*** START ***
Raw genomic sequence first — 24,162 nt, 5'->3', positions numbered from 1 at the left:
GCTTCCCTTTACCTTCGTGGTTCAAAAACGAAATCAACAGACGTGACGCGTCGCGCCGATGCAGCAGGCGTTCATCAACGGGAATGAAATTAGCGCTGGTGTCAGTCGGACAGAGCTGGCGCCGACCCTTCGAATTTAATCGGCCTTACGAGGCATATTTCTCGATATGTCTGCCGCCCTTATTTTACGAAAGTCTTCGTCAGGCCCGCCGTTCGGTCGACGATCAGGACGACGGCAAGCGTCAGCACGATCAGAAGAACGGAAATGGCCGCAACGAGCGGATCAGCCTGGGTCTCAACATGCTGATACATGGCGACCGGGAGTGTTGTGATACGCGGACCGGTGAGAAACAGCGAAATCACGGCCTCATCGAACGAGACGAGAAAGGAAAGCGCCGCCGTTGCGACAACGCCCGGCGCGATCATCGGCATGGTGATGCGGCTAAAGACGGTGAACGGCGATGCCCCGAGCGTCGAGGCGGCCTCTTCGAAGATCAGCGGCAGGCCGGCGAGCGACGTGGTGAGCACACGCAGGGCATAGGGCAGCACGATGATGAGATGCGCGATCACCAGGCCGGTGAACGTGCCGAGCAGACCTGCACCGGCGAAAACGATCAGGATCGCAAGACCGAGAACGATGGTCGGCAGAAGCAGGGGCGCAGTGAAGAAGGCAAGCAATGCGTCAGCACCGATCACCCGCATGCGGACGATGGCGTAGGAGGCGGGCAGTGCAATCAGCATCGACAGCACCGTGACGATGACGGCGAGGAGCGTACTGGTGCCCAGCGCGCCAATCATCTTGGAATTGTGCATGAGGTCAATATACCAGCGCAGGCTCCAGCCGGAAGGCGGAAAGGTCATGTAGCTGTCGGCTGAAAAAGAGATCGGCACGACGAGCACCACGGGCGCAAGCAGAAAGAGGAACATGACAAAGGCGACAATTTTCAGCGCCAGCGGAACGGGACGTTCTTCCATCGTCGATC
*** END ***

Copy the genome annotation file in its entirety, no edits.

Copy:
Raw genomic sequence first — 24,162 nt, 5'->3', positions numbered from 1 at the left:
GCTTCCCTTTACCTTCGTGGTTCAAAAACGAAATCAACAGACGTGACGCGTCGCGCCGATGCAGCAGGCGTTCATCAACGGGAATGAAATTAGCGCTGGTGTCAGTCGGACAGAGCTGGCGCCGACCCTTCGAATTTAATCGGCCTTACGAGGCATATTTCTCGATATGTCTGCCGCCCTTATTTTACGAAAGTCTTCGTCAGGCCCGCCGTTCGGTCGACGATCAGGACGACGGCAAGCGTCAGCACGATCAGAAGAACGGAAATGGCCGCAACGAGCGGATCAGCCTGGGTCTCAACATGCTGATACATGGCGACCGGGAGTGTTGTGATACGCGGACCGGTGAGAAACAGCGAAATCACGGCCTCATCGAACGAGACGAGAAAGGAAAGCGCCGCCGTTGCGACAACGCCCGGCGCGATCATCGGCATGGTGATGCGGCTAAAGACGGTGAACGGCGATGCCCCGAGCGTCGAGGCGGCCTCTTCGAAGATCAGCGGCAGGCCGGCGAGCGACGTGGTGAGCACACGCAGGGCATAGGGCAGCACGATGATGAGATGCGCGATCACCAGGCCGGTGAACGTGCCGAGCAGACCTGCACCGGCGAAAACGATCAGGATCGCAAGACCGAGAACGATGGTCGGCAGAAGCAGGGGCGCAGTGAAGAAGGCAAGCAATGCGTCAGCACCGATCACCCGCATGCGGACGATGGCGTAGGAGGCGGGCAGTGCAATCAGCATCGACAGCACCGTGACGATGACGGCGAGGAGCGTACTGGTGCCCAGCGCGCCAATCATCTTGGAATTGTGCATGAGGTCAATATACCAGCGCAGGCTCCAGCCGGAAGGCGGAAAGGTCATGTAGCTGTCGGCTGAAAAAGAGATCGGCACGACGAGCACCACGGGCGCAAGCAGAAAGAGGAACATGACAAAGGCGACAATTTTCAGCGCCAGCGGAACGGGACGTTCTTCCATCGTCGATC